Graham Kilmer

Public Museum Returning Headdress to Forest County Potawatomi

Feathered hat originally confiscated by U.S. Fish and Wildlife Service.

By - Dec 8th, 2022 08:27 pm

Forest County Potawatomi headdress. Photo by Milwaukee Public Museum.

In 1996, the U.S. Fish and Wildlife Service confiscated a headdress from Forest County Potawatomi tribe member Dennis Shepard as part of a court case. Now that headdress is being returned to the tribe.

Since 2000, the headdress has been stored and maintained by Milwaukee Public Museum. Ellen Censky, museum president and CEO, said that the federal agency initially offered the piece to the Potowatomi Tribe, but the tribe declined. It was then offered to the museum.

Censky said she believes the tribe declined the headdress more than 20 years ago because it did not have a museum at the time or the ability to care for it.

“But we never put it on displayed or used it for educational purposes, because Forest County Potawatomi had asked us not to use it so,” Censky said Tuesday. “So we would really like to return this to Forest County Potawatomi.”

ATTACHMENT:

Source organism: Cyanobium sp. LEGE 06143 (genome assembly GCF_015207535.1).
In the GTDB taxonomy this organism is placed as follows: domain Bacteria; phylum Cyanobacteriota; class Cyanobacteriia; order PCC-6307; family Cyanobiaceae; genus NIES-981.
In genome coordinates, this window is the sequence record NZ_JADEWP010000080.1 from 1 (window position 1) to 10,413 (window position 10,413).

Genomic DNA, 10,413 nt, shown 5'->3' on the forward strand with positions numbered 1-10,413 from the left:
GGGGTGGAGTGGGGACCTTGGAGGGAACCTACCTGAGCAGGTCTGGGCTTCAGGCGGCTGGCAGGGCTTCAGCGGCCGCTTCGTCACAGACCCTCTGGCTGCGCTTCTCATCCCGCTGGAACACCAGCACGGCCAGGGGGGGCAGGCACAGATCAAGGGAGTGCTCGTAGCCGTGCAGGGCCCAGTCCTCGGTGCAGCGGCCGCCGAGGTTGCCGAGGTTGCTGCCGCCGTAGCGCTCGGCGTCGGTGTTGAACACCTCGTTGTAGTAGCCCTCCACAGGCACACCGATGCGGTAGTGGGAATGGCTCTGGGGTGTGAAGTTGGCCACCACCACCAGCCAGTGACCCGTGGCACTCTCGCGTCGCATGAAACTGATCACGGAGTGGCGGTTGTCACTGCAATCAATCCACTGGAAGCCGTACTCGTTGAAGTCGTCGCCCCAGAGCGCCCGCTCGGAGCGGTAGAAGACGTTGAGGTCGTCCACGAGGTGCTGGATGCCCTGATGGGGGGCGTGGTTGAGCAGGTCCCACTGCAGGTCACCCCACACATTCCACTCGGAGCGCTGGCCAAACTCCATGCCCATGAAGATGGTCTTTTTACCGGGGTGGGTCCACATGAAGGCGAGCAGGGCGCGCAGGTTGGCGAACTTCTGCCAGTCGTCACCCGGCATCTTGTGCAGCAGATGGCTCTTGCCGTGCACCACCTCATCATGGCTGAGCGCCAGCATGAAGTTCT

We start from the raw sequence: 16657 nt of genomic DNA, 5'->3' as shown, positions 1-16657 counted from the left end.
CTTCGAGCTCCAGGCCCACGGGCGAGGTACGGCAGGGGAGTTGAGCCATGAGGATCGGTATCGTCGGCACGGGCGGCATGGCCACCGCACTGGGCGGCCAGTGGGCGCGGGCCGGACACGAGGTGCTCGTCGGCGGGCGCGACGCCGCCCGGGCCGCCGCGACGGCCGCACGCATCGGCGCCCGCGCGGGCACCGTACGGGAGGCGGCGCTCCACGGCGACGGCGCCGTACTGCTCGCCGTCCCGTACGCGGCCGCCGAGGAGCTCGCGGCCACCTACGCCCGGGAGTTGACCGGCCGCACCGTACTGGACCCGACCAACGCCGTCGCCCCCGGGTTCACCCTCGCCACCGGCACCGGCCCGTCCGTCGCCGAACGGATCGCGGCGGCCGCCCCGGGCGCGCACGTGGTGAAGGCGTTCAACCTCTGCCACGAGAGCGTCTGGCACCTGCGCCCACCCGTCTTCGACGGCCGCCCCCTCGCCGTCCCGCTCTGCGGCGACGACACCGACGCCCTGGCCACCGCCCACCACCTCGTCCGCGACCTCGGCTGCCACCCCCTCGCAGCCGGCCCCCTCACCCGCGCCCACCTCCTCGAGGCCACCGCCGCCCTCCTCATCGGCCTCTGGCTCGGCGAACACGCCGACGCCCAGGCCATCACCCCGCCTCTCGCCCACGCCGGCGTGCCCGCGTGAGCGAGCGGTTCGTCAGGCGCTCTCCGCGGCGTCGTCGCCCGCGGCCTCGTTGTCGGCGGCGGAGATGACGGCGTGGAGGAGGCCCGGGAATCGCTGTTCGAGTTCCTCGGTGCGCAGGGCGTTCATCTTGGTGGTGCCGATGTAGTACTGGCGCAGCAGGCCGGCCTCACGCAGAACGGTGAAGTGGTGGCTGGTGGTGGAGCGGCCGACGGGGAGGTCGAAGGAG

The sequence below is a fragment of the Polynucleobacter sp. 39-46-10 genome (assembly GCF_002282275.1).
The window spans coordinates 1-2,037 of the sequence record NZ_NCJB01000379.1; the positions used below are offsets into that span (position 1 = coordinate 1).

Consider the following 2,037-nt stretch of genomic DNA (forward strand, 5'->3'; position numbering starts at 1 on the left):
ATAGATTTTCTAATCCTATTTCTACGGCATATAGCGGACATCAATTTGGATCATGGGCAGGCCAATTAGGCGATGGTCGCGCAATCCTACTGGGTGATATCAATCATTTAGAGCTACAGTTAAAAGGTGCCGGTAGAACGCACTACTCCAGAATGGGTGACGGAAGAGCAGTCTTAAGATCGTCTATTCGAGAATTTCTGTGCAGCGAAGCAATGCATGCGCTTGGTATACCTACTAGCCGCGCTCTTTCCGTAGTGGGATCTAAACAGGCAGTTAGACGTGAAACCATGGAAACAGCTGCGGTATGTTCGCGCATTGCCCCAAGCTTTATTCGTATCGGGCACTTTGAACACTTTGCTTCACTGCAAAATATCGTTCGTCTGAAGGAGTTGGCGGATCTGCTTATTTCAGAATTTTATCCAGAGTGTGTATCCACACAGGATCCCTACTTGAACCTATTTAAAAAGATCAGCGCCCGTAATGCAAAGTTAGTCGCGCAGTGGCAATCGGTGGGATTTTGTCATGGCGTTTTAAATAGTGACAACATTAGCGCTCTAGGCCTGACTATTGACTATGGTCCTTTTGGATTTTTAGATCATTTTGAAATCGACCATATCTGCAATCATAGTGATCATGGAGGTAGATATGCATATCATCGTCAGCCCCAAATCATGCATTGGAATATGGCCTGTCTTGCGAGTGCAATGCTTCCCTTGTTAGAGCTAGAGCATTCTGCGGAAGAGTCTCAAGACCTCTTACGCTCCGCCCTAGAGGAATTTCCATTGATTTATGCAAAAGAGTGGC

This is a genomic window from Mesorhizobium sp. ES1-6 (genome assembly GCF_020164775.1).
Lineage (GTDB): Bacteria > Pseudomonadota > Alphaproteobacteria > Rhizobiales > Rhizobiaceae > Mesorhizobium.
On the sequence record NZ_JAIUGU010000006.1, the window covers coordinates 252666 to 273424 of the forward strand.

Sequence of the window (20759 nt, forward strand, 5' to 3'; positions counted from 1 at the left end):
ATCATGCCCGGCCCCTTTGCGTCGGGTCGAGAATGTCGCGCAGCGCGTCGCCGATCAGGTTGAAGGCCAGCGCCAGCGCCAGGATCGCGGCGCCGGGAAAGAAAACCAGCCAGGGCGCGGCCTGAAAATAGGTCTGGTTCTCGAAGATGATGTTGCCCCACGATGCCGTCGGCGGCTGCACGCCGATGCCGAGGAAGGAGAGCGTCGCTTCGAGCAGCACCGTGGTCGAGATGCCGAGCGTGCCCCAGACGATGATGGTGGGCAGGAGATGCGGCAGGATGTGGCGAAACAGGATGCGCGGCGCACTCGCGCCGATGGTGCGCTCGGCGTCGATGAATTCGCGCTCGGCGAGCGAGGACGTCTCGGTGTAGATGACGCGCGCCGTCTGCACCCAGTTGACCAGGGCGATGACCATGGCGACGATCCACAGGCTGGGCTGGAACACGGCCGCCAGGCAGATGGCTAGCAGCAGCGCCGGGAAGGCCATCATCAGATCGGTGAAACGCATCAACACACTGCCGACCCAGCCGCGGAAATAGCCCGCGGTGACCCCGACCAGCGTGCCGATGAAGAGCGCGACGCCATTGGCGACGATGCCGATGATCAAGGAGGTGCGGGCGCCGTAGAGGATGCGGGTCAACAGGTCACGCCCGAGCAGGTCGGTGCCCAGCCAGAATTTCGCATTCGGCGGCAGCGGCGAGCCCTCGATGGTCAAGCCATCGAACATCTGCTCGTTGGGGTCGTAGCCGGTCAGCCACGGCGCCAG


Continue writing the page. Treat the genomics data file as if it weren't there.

Censky appeared before the Parks and Culture Committee of the Milwaukee County Board of Supervisors because the more than four million items held in the museum’s collections are the property of Milwaukee County and held in public trust. The museum needs board approval to transfer an item.

In 2021, Jigwé (Donald Keeble), museum director for the Forest County Potawatomi Cultural Center, Library and Museum, wrote the Senior Collection Manager at MPM, seeking a return of the feathered hat. He said the tribe wished for the return of the item on behalf of Shepard’s family. Shepard passed away in 2014.

Jigwé is also the Forest County Potawatomi’s representative under the Native American Graves Protection and Repatriation Act (NAGRPA).

The board’s Committee on Parks and Culture unanimously voted in favor of returning the headdress. The full board must still approve the measure.

Sup. Sheldon Wasserman asked the museum for photos of the hat which he said was made using feathers from two hawks native to Wisconsin, the Red Tail Hawk and the Harrier Hawk. “I think it’s actually stunning,” Wasserman said.

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